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July 23, 2013

10 Product Labeling Tips You Won’t Believe

10 Product Labeling Tips You Won’t Believe

When we use products that are unfamiliar to us, we naturally take a gander at the instructions on the package in order to make sure that we’re installing or applying them in a manner that won’t ultimately kill us. However, we have an implicit trust that items such as food and toothpaste are fairly self evident in terms of their mechanisms. Are we being foolhardy? According to many product manufacturers, we are ignoring their warnings at our own peril.

We don’t often read the finer details of product labeling, such as who to call if we have questions or comments or how quickly poison control should be alerted if ingested. Nevertheless, we have noticed a great many warning labels that seem either overly fearful, or just flat-out geared towards morons. This is fortunate, because we ourselves might have endangered ourselves on many occasions if not for the thoughtfulness of product labeling brain trusts. We are especially thankful to the manufacturers of children’s Superman costumes, who helpfully informed us that the costumes in no way affect our ability to fly. Whew! That would have been $30 completely down the drain.

Labels that are clearly meant to thwart deviant or criminal activity.

We’d love to read the court transcripts from the lawsuits that rendered these warnings necessary. Cheers, junior crime stoppers!

  1. “For external use only.” Found on a curling iron package.
  2. “Do not iron clothes still on body.” Found on an iron package.
  3. “Do not use for drying pets.” Found on a microwave oven.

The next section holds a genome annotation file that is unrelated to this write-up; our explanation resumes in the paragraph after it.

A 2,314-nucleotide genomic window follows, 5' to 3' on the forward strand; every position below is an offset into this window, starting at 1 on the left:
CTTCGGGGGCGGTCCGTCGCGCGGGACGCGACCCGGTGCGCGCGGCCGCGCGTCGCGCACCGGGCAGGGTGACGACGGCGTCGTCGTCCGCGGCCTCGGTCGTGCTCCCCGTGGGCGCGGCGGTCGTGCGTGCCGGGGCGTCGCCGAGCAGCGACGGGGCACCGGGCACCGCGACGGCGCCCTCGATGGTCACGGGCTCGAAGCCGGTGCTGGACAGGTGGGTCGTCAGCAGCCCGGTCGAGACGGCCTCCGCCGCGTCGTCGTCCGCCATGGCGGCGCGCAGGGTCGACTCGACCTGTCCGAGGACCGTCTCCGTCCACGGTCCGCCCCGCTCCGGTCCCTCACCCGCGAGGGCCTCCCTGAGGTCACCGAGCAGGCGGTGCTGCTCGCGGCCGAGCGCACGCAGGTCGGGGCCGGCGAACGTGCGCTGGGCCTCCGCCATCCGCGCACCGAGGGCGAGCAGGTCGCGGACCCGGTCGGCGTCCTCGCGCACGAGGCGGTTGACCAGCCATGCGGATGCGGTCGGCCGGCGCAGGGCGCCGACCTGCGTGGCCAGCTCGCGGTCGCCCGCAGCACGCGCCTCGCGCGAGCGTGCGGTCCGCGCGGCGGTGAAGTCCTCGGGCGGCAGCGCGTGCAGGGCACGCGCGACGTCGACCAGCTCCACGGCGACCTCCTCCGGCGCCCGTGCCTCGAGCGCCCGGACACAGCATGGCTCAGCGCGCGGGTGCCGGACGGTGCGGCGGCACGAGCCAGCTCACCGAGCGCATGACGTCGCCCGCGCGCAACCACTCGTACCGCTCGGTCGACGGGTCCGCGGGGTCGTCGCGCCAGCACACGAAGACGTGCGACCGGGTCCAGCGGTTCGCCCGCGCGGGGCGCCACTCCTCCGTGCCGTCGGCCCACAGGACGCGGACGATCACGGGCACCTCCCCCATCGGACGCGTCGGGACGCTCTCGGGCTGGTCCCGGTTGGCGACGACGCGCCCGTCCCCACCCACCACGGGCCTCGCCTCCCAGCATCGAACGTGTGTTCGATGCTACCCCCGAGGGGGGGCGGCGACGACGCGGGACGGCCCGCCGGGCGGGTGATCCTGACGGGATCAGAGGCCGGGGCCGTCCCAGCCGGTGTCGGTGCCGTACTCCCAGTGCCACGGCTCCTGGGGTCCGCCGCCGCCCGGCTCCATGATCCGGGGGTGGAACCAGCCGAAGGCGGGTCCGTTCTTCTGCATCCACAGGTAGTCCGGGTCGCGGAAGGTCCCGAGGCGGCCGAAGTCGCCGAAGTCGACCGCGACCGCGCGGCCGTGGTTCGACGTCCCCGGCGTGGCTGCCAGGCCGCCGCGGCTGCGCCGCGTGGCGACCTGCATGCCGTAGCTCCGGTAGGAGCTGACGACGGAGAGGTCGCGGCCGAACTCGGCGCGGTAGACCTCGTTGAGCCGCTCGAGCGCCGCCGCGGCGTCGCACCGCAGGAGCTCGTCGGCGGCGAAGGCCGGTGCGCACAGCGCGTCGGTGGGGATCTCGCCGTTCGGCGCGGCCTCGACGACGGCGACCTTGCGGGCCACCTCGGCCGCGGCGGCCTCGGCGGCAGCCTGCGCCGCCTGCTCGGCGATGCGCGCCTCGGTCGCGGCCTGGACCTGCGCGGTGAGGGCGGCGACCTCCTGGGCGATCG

Labels that were meant for people who suffered from severe head trauma.

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The following instruction and warning labels are so obvious that we wonder if the companies issued the additional caution: “Fire may be hot and water may be wet.”

  1. “Warning: product may contain nuts.” Found on a bag of peanuts. (Yes, geniuses — we know that peanuts are legumes and not, technically, nuts. It’s hilarious anyway. Admit it.)
  2. “May be harmful if swallowed.” Found on a crate of hammers.
  3. “Use like regular soap.” Found on a package of soap. (Well, we clearly have no idea how to use this “regular soap” of which you speak; otherwise we wouldn’t have been forced to read the instructions. Idiots.)
  4. “Remove clothing before distributing through washing machine.” Found on laundry detergent. (And no, we don’t care how much time you save.)

Labels that display an excessive dose of caution.

These product manufacturers and package designers might be warning themselves out of a customer base.

  1. “Keep away from children.” Found on a bottle of baby oil.
  2. “This product is not for use in bathrooms.” Found on a bathroom heater.
  3. “Warning: may cause drowsiness.” Found on a package of sleeping pills.

This is only the tip of the iceberg in terms of, shall we say, superfluous warning/instruction labels. We won’t even get into the colorful array of warnings on industrial appliances and lawn and garden tools (chainsaw manufacturers are particularly fond of warning people to avoid using their genitals to control them. Again, we can only assume that this warning came to be from someone’s extremely bitter experience).

So, what have we learned today? We learned never to operate a chainsaw with our genitals, no matter how expert we may be. We learned that, even though some warnings might be intensely stupid, we must nonetheless consult our lawyers before we laugh off printing a warning against using a toilet brush for oral hygiene. We learned that peanuts are legumes. Most importantly, we learned that if there exists even the faintest chance that a consumer could be harmed using a product, even grossly inappropriately, it is the fault of the product manufacturer and no one else; not even the gangster that chained you down and applied a heated curling iron to your tonsils. How is he supposed to know it was wrong if Conair didn’t tell him?

author

by Kevin Smith
Managing partner at SmashBrand. We're a group of experienced brand owners, thinkers and world-class designers united by an obsession for creating category disrupting brand experiences.

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